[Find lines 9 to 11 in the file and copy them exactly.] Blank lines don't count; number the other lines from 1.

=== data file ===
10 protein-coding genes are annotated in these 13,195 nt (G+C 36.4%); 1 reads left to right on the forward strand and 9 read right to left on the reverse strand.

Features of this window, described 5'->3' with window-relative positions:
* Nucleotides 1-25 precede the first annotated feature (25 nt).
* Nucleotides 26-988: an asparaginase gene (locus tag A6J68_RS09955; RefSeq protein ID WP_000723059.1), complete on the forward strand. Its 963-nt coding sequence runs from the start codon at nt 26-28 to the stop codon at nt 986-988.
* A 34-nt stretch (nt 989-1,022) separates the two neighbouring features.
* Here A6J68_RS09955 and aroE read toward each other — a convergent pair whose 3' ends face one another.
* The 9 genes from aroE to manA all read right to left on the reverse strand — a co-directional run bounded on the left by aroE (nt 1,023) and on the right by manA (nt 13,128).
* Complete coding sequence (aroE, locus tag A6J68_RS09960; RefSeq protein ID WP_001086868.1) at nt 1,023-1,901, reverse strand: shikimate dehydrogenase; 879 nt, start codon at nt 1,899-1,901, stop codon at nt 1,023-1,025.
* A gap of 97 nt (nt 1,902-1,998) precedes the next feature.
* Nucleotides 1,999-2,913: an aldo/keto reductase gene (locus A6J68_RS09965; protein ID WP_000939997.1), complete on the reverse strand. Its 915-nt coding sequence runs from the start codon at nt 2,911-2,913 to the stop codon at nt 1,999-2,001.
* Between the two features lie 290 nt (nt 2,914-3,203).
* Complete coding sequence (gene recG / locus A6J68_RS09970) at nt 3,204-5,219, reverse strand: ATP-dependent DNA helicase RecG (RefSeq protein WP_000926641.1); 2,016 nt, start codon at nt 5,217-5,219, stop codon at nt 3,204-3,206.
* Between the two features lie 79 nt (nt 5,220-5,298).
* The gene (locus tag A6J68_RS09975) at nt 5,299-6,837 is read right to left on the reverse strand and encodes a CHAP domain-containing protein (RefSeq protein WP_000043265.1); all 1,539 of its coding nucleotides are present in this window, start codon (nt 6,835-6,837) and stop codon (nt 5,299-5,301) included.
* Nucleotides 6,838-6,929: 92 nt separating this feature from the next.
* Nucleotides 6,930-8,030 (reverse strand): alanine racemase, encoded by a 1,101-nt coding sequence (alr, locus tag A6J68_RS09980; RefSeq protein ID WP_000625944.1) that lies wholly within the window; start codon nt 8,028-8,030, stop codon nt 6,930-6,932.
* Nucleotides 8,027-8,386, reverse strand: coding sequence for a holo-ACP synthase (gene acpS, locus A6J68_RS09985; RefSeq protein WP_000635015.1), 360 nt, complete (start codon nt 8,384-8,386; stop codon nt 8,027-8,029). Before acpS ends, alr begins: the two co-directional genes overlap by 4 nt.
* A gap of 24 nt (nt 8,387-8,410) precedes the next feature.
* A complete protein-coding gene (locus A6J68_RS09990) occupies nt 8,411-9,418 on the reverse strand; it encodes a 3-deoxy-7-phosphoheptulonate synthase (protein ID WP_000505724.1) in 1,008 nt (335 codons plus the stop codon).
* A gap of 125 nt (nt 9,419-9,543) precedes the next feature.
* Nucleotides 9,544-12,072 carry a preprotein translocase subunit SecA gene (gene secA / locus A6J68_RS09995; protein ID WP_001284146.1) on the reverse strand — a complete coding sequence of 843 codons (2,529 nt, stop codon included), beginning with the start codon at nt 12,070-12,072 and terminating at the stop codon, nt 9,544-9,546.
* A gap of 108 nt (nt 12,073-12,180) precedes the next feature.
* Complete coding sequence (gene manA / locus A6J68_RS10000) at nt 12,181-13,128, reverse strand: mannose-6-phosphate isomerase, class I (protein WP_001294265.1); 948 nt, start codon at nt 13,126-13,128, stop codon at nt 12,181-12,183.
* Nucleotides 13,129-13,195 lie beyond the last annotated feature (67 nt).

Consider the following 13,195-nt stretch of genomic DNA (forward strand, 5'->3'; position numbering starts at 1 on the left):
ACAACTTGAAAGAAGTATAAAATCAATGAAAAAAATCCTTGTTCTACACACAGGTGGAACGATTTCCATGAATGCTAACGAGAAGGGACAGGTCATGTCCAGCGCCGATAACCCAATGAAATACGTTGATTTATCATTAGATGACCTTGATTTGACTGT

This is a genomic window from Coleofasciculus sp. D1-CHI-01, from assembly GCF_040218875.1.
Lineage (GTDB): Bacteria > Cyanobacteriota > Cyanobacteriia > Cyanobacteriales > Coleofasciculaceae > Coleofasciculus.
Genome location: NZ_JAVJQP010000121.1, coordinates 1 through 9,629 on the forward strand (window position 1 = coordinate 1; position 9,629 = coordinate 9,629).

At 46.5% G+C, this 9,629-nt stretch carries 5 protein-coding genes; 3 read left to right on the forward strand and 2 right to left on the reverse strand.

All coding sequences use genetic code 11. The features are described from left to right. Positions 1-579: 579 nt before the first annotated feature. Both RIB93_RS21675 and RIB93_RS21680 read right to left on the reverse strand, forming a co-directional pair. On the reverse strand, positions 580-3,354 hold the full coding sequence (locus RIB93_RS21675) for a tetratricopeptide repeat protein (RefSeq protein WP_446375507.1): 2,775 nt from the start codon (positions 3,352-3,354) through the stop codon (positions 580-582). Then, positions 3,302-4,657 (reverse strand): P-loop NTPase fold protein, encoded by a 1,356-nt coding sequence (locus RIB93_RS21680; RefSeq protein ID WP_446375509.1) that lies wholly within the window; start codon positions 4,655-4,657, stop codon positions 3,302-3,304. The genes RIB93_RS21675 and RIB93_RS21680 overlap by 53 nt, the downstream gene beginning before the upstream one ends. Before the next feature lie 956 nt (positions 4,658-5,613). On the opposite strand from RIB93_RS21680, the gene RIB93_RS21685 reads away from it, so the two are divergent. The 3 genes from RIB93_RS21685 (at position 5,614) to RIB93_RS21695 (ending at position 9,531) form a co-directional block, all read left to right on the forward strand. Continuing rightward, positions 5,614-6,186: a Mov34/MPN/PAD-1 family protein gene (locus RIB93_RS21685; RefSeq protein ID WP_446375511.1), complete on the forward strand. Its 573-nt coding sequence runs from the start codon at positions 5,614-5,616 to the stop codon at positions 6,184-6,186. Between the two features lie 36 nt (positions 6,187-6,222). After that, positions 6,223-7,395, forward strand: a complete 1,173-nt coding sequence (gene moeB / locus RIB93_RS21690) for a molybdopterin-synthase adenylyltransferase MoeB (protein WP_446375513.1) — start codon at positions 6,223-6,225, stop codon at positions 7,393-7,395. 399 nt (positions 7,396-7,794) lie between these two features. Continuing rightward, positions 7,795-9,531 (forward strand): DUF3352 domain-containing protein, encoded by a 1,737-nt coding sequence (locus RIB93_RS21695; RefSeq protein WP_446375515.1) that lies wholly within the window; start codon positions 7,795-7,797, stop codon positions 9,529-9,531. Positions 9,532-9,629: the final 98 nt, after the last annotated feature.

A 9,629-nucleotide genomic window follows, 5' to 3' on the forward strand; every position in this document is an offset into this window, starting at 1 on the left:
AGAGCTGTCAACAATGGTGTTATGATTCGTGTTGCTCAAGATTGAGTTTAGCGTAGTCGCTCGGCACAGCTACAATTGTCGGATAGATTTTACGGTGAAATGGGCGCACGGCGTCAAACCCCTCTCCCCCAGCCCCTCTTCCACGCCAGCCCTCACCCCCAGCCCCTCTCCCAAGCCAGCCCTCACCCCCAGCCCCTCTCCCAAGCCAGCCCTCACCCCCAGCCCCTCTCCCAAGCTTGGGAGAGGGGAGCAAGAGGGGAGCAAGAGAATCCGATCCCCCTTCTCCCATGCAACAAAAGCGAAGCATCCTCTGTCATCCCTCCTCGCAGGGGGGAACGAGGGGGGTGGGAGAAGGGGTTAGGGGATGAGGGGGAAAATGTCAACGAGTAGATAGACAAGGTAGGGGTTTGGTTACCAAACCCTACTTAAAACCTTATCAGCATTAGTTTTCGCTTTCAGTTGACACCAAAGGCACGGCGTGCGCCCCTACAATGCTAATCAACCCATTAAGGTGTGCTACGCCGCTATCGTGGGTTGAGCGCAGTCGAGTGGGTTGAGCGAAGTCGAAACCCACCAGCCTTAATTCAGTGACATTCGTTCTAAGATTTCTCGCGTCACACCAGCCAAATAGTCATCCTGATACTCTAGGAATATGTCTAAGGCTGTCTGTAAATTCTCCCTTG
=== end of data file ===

* A gap of 97 nt (nt 1,902-1,998) precedes the next feature.
* Nucleotides 1,999-2,913: an aldo/keto reductase gene (locus A6J68_RS09965; protein ID WP_000939997.1), complete on the reverse strand. Its 915-nt coding sequence runs from the start codon at nt 2,911-2,913 to the stop codon at nt 1,999-2,001.
* Between the two features lie 290 nt (nt 2,914-3,203).